I want to hear them giggle and see them laugh as I stare long enough to smooth out wizened faces, revealing who they “really” are and how they still see themselves even though they rarely look in mirrors any more.

I want another day to spend with them because “remembering when” is what we’re left with as storms are approaching that make us reflect on the peace we’ve unknowingly taken for granted.

Sandy will move in some time tonight. I’m happy and at peace. I went to talk to my parents today. I feel more alive than I’ve been in a while.

How do you feel when you visit or think about nursing homes or old people?

What If Today…You Chose to Learn Something New?

Today is a guest post by Joe Passkiewicz who has a blog called Leading by Serving  www.leadingbyserving.com  that discusses leadership and life principles through serving others.  Joe believes that leadership is for everyone!

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The alarm goes off.  As your eyes begin to focus, you grieve your pillow and fight to break the chains of the comfortable bed.  Another day at the salt mines as they say.  You hit the shower and think about how sick and tired you are of doing the same thing over and over again… 

The same drive to work.

The same manager greeting you there.

The same work over and over again.

The same old routine.

Life can just wear you down.  Although you know that you really are good at what you do, the repetitive nature of life can turn the world to black and white.  All the color of life washes out to gray.  You know your talent is a blessing and that you earn a reasonable living and this provides you with a level of security in a world that seems increasingly less dependable.  Yet, you yearn for something else.  Some color.  Some excitement.  Something to fill in the blanks.

How about learning something new…?

What would be your choice – guitar or piano?

I have been pondering music lessons.  I love music, yet I avoided the typical youth music lessons as my parents didn’t push them on me.  Learning an instrument may seem like a tall order for someone in their early 50s, yet I know that learning something new adds a special vitality to my life.  Something new provides me with a goal to think about as I go through my days in the “salt mine”.  This kind of pursuit is not new to me.  I have worked hard to master many things that intrigued me.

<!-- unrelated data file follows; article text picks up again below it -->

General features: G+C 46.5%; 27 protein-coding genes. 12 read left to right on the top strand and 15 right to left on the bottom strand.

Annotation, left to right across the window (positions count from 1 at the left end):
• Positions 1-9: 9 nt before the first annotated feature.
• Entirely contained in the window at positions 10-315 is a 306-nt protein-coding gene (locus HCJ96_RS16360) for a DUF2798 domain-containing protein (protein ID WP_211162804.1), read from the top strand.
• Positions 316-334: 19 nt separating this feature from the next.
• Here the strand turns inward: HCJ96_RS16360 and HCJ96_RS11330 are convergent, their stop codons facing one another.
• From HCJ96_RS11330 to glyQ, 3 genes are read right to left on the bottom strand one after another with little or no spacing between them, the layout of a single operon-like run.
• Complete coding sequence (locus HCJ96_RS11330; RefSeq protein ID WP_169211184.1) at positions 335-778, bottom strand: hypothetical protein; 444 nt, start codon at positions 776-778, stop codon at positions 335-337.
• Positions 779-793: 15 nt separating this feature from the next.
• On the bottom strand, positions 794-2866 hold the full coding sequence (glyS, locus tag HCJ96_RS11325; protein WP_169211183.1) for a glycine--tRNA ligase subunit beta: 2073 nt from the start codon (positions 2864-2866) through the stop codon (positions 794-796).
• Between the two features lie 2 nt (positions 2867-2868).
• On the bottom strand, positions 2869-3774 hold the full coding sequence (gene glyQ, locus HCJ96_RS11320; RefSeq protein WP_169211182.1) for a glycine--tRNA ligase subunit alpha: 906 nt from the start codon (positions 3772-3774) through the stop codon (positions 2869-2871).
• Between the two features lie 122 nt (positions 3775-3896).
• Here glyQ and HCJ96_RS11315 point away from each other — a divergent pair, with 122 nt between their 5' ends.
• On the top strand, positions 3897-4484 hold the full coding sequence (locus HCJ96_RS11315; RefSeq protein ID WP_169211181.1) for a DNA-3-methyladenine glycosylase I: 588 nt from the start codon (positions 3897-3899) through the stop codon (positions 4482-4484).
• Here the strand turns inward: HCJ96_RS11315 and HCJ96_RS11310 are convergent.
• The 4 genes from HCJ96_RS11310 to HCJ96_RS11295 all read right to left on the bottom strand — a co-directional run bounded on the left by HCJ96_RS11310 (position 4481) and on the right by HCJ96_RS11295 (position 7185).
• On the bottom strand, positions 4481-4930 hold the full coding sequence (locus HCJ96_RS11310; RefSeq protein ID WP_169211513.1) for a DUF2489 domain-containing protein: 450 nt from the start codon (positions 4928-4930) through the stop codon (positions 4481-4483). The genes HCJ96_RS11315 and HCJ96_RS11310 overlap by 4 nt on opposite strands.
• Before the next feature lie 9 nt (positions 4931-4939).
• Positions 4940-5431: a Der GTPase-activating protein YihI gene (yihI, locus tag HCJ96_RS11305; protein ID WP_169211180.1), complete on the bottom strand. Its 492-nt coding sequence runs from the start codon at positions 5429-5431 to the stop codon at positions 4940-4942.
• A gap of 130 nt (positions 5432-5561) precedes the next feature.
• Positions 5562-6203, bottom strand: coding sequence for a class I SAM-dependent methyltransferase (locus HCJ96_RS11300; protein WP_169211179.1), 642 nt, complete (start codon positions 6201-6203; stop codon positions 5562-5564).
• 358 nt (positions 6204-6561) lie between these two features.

Cabinet making, making bread from scratch and growing dahlias in Florida to name a few of my adventures. 

Each presented a unique challenge with specific difficulties and special rewards for success.  What I have found is that it’s not really the final destination– it’s the journey that makes it special.  The process of success, failure and refinements as you improve your process and techniques are the things that have kept me moving forward.  If it was easy or if I used a recipe, it would not have gripped my attention.

I can’t tell you how many pieces of wood I ruined or the amount of bad bread or dead dahlias I have produced along the way.  Yet, every now and then, I’ll get a glimpse of success.  Everything will come together to produce an exquisite result.  This is all I need to keep striving to find the little secrets and subtle techniques required to really master the task.